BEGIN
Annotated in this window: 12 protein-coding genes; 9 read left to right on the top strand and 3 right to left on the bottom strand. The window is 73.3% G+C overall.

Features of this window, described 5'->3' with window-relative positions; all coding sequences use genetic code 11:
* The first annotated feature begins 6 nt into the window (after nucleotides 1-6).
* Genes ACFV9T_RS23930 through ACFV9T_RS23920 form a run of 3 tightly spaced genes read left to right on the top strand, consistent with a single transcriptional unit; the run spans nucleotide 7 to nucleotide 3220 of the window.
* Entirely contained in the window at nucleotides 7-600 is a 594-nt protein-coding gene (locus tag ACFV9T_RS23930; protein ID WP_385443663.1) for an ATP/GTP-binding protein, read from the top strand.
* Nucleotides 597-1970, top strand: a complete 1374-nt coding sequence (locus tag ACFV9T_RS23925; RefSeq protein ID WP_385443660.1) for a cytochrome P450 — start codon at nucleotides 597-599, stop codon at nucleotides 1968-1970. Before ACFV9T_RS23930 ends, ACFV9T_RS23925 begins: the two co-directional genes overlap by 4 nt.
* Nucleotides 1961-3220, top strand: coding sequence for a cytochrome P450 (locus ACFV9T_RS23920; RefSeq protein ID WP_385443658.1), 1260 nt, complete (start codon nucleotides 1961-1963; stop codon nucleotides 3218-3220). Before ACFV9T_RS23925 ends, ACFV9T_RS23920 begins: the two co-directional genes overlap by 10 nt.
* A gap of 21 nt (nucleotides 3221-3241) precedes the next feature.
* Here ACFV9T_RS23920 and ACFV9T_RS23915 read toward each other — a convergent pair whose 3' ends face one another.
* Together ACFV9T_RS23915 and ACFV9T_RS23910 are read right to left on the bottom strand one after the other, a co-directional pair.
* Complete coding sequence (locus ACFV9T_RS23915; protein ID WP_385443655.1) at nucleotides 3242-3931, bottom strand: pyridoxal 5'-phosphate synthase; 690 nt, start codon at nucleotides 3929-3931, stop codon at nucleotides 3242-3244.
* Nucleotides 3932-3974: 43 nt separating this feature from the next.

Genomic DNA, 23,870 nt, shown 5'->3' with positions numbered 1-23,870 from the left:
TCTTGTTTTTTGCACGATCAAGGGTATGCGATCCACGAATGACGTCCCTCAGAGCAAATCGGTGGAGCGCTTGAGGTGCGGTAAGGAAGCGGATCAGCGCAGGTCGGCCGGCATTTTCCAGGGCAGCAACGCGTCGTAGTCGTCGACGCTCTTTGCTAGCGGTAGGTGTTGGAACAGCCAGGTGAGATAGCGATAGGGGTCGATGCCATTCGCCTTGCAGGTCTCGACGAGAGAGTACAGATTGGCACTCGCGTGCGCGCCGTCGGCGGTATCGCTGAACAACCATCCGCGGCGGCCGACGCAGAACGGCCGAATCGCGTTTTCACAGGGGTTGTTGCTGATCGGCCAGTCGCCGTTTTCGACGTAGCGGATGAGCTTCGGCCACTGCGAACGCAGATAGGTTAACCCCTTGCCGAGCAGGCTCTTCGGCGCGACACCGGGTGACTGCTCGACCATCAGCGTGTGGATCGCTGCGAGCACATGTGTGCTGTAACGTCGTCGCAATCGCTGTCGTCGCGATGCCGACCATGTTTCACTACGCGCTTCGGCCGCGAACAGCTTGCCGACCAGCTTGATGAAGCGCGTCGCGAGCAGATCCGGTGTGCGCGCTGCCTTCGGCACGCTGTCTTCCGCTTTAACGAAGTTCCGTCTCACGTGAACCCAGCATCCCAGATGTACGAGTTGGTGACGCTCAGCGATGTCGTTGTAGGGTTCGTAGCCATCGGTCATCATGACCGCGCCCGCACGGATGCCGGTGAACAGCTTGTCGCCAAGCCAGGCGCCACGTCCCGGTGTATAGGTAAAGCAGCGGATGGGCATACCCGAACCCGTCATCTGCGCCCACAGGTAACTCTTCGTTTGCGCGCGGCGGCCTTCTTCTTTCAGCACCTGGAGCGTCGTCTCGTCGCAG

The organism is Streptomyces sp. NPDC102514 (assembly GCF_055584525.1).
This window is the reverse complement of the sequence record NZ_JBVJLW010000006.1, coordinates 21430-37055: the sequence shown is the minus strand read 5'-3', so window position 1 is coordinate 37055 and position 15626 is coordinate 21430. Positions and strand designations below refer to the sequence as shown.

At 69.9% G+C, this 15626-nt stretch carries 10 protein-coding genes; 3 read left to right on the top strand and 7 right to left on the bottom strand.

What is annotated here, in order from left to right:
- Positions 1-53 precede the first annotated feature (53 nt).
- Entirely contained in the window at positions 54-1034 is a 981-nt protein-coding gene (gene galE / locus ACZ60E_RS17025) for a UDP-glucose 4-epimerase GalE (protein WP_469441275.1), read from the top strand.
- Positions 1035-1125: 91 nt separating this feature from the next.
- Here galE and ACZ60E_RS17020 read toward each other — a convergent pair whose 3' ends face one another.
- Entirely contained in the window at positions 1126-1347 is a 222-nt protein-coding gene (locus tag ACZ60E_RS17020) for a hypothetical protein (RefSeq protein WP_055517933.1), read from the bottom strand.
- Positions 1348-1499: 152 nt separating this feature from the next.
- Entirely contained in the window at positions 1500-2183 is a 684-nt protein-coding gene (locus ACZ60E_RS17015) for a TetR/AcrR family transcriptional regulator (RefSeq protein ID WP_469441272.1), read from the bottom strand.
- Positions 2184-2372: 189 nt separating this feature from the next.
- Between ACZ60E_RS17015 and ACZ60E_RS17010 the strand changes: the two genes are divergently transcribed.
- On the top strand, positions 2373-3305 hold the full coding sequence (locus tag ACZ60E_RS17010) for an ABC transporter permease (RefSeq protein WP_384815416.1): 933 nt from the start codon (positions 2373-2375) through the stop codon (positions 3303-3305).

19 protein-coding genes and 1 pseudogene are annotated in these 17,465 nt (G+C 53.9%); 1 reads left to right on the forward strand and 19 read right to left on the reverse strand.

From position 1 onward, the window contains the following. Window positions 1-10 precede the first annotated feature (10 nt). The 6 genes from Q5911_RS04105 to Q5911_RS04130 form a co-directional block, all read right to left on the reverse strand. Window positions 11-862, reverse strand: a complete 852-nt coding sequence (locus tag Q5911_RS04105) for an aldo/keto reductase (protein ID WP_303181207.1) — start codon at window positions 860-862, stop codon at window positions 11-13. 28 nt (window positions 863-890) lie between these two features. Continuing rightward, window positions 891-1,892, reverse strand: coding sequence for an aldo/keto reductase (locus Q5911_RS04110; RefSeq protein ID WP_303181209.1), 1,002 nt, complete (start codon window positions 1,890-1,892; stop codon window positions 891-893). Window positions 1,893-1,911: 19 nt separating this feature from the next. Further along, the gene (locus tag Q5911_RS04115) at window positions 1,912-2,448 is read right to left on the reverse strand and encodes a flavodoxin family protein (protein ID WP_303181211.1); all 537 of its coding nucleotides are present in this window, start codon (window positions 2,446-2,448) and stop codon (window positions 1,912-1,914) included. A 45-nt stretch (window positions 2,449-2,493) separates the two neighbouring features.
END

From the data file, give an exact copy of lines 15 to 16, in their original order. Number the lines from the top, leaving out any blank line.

The organism is Streptomyces sp. NPDC102514 (assembly GCF_055584525.1).
This window is the reverse complement of the sequence record NZ_JBVJLW010000006.1, coordinates 21430-37055: the sequence shown is the minus strand read 5'-3', so window position 1 is coordinate 37055 and position 15626 is coordinate 21430. Positions and strand designations below refer to the sequence as shown.